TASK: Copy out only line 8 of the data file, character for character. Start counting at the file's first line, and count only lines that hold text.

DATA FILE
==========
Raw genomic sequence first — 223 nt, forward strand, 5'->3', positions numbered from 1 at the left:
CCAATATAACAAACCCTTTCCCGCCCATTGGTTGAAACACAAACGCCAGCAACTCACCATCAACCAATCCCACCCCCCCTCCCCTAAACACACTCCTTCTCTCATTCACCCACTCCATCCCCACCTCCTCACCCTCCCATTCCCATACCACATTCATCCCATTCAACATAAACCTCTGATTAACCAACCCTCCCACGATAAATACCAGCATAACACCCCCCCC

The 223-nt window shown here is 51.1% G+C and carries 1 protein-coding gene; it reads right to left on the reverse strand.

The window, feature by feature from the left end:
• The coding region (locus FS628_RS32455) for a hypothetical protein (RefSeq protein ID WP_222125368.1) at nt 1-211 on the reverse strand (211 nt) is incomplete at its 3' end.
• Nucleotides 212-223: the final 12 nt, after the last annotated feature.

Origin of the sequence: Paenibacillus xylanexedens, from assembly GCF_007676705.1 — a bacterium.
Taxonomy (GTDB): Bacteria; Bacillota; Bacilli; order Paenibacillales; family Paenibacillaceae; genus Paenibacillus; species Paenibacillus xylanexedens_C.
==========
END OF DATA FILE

Taxonomy (GTDB): Bacteria; Bacillota; Bacilli; order Paenibacillales; family Paenibacillaceae; genus Paenibacillus; species Paenibacillus xylanexedens_C.